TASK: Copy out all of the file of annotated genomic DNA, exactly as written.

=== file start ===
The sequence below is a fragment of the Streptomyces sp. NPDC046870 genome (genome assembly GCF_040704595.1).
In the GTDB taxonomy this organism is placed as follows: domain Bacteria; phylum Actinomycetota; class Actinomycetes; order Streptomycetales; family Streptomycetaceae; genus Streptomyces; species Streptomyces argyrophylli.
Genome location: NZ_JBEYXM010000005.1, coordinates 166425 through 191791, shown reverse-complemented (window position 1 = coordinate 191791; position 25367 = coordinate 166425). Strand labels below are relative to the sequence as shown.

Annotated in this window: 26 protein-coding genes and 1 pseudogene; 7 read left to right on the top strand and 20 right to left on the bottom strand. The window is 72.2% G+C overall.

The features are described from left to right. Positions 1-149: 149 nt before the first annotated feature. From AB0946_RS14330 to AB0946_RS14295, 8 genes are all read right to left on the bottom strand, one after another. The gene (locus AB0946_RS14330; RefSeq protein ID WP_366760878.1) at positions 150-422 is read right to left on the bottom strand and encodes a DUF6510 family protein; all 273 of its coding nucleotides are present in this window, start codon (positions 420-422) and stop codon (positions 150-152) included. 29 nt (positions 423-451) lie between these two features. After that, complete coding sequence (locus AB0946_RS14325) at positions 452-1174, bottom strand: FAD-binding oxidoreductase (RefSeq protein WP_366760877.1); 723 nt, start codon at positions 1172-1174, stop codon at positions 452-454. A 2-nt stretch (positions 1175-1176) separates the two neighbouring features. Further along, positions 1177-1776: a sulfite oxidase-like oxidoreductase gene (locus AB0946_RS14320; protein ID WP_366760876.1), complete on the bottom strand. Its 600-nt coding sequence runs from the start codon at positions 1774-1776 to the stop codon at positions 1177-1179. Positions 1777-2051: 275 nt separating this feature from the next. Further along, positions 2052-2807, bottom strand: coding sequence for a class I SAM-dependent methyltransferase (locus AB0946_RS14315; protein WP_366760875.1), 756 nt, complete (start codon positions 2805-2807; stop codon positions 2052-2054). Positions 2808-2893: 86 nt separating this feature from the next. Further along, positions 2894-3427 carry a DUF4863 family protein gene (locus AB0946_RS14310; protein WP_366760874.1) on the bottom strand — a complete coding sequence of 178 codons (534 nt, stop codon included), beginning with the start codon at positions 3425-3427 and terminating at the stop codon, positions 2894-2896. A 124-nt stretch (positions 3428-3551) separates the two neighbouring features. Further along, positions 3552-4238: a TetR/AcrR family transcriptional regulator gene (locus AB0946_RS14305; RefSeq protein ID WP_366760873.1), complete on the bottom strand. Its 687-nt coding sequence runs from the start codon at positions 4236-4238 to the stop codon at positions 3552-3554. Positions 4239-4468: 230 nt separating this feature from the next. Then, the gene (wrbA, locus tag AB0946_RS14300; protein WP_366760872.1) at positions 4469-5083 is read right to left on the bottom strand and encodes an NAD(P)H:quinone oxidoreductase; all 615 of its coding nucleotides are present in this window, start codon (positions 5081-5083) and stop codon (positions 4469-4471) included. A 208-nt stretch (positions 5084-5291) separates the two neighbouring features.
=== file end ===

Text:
The sequence below is a fragment of the Streptomyces sp. NPDC046870 genome (genome assembly GCF_040704595.1).
In the GTDB taxonomy this organism is placed as follows: domain Bacteria; phylum Actinomycetota; class Actinomycetes; order Streptomycetales; family Streptomycetaceae; genus Streptomyces; species Streptomyces argyrophylli.
Genome location: NZ_JBEYXM010000005.1, coordinates 166425 through 191791, shown reverse-complemented (window position 1 = coordinate 191791; position 25367 = coordinate 166425). Strand labels below are relative to the sequence as shown.

Annotated in this window: 26 protein-coding genes and 1 pseudogene; 7 read left to right on the top strand and 20 right to left on the bottom strand. The window is 72.2% G+C overall.

The features are described from left to right. Positions 1-149: 149 nt before the first annotated feature. From AB0946_RS14330 to AB0946_RS14295, 8 genes are all read right to left on the bottom strand, one after another. The gene (locus AB0946_RS14330; RefSeq protein ID WP_366760878.1) at positions 150-422 is read right to left on the bottom strand and encodes a DUF6510 family protein; all 273 of its coding nucleotides are present in this window, start codon (positions 420-422) and stop codon (positions 150-152) included. 29 nt (positions 423-451) lie between these two features. After that, complete coding sequence (locus AB0946_RS14325) at positions 452-1174, bottom strand: FAD-binding oxidoreductase (RefSeq protein WP_366760877.1); 723 nt, start codon at positions 1172-1174, stop codon at positions 452-454. A 2-nt stretch (positions 1175-1176) separates the two neighbouring features. Further along, positions 1177-1776: a sulfite oxidase-like oxidoreductase gene (locus AB0946_RS14320; protein ID WP_366760876.1), complete on the bottom strand. Its 600-nt coding sequence runs from the start codon at positions 1774-1776 to the stop codon at positions 1177-1179. Positions 1777-2051: 275 nt separating this feature from the next. Further along, positions 2052-2807, bottom strand: coding sequence for a class I SAM-dependent methyltransferase (locus AB0946_RS14315; protein WP_366760875.1), 756 nt, complete (start codon positions 2805-2807; stop codon positions 2052-2054). Positions 2808-2893: 86 nt separating this feature from the next. Further along, positions 2894-3427 carry a DUF4863 family protein gene (locus AB0946_RS14310; protein WP_366760874.1) on the bottom strand — a complete coding sequence of 178 codons (534 nt, stop codon included), beginning with the start codon at positions 3425-3427 and terminating at the stop codon, positions 2894-2896. A 124-nt stretch (positions 3428-3551) separates the two neighbouring features. Further along, positions 3552-4238: a TetR/AcrR family transcriptional regulator gene (locus AB0946_RS14305; RefSeq protein ID WP_366760873.1), complete on the bottom strand. Its 687-nt coding sequence runs from the start codon at positions 4236-4238 to the stop codon at positions 3552-3554. Positions 4239-4468: 230 nt separating this feature from the next. Then, the gene (wrbA, locus tag AB0946_RS14300; protein WP_366760872.1) at positions 4469-5083 is read right to left on the bottom strand and encodes an NAD(P)H:quinone oxidoreductase; all 615 of its coding nucleotides are present in this window, start codon (positions 5081-5083) and stop codon (positions 4469-4471) included. A 208-nt stretch (positions 5084-5291) separates the two neighbouring features.